## Max. :15.8329 Max. :1.5576 Max. :1946
```

### 5.0.7 Example Plot with `plot.tempo`

The source file, `tempo-plot-demo-saa-2017.r`

, includes a simple function to plot the `calc.tempo`

results based on the `ggplot2`

library. The function `plot.tempo`

accepts data from an `R`

variable with the parameter `tempo.data`

or from a file created by `calc.tempo`

with the `in.file`

parameter. If both `tempo.data`

and `in.file`

are supplied, then the data are taken from `tempo.data`

and the `in.file`

parameter is ignored.

The `plot.tempo`

function displays the graph on-screen. If the parameter `out.file`

is specified with a graphics file extension recognized by `R`

, then the graphic will be written to `out.file`

. If `out.file`

is not specified, then only the on-screen graph is produced.

Some parameters modify the graphic output. The parameters `min.x`

and `max.x`

can be used to specify the x-axis limits, so you can “zoom” in or out. The parameters `x.label`

and `y.label`

make it possible to modify the x-axis and y-axis labels. The parameters `plot.ht`

and `plot.wi`

set the height and width of the plot in inches. Their default values are standard `R`

values.

```
plot.tempo <- function(tempo.data = NULL, in.file = "", out.file = "", max.x = NA,
min.x = NA, y.label = "Cumulative Events",
x.label = "Calendar Year", plot.ht = 7,
plot.wi = 7){
library(ggplot2)
if (is.null(tempo.data)){
if (in.file == ""){
stop("No data source")}
else {
tempo.data <- read.csv(in.file)}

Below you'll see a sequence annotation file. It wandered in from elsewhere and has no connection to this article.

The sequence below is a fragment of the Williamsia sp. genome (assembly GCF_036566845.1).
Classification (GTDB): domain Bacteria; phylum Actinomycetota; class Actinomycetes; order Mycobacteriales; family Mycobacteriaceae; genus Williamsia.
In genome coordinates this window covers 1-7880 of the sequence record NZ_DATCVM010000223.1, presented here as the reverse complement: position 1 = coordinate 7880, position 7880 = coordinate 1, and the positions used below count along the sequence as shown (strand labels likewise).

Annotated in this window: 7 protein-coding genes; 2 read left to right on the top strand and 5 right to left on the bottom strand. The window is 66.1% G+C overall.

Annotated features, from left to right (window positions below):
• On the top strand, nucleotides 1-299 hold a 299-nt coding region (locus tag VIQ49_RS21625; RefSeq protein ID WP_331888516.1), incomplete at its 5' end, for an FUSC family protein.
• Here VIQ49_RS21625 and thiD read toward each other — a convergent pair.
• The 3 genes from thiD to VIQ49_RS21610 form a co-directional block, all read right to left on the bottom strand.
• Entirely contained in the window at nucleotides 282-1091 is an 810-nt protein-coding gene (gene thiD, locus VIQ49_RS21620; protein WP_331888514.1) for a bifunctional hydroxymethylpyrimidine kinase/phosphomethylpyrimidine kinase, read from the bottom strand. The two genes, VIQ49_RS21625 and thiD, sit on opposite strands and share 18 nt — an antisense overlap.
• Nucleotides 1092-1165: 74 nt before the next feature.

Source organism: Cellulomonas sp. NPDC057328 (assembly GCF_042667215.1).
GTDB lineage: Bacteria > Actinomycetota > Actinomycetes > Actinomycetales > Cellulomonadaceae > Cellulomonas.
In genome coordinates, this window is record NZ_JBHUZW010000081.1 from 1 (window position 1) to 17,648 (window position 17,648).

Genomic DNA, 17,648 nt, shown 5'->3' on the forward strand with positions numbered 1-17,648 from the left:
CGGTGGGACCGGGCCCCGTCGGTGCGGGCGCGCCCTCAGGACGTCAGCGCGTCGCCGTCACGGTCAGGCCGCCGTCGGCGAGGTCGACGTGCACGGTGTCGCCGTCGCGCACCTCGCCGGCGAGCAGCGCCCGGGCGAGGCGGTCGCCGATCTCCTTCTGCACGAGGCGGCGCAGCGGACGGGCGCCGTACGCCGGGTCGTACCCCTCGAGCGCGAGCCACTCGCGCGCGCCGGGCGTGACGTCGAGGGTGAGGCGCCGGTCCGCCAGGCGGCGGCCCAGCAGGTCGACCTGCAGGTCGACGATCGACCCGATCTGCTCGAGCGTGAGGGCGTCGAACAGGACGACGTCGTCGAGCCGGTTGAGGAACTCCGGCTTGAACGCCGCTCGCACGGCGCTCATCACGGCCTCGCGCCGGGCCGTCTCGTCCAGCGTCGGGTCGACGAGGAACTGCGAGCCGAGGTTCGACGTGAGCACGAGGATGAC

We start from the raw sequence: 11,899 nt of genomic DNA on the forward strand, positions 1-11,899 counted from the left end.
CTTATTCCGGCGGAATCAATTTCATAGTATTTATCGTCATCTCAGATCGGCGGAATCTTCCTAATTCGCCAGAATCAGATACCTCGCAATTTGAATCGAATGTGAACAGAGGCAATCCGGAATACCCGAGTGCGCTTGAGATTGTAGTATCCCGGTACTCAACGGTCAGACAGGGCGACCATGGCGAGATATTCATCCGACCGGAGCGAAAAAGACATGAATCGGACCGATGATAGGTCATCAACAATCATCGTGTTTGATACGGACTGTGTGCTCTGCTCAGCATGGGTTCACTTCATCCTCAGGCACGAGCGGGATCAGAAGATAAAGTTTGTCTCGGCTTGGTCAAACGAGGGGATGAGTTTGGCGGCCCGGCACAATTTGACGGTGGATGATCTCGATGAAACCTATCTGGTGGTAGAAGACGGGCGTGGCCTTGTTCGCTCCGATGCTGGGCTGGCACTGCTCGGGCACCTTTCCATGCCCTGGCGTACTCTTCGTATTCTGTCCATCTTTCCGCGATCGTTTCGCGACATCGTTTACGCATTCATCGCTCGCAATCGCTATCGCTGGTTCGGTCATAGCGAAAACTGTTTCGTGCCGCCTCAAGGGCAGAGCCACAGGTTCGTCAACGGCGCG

}
h <- ggplot(tempo.data, aes(x = year))
h <- h + geom_ribbon(aes(ymin = mean - sd, ymax = mean + sd))
h <- h + geom_line(aes(y = mean))
h <- h + xlab(x.label) + ylab(y.label)
if (!(is.na(max.x) | is.na(min.x))){
h <- h + xlim(min.x, max.x)
}
if (!(out.file == "")) {
ggsave(filename = out.file, plot= h, height = plot.ht, width = plot.wi)
}
old.par <- par(no.readonly = T)
dev.new(width = plot.wi, height = plot.ht)
print(h)
par(old.par)
}
```

Here, the `tempo.data`

function is called with the variable `loi.tempo`

produced by the function `calc.tempo`

and the graph is saved in PDF format to the file `loi-tempo.png`

. The plot height is set to 3 inches, so both the on-screen graphic and the graphic saved to `loi-tempo.png`

will be short and wide.

`plot.tempo(tempo.data = loi.tempo, out.file = "loi-tempo.png", plot.ht = 3)`

The steady tempo of taro pond field construction events over a period of more than 600 years indicates that the practice was a tradition in old Hawai`i.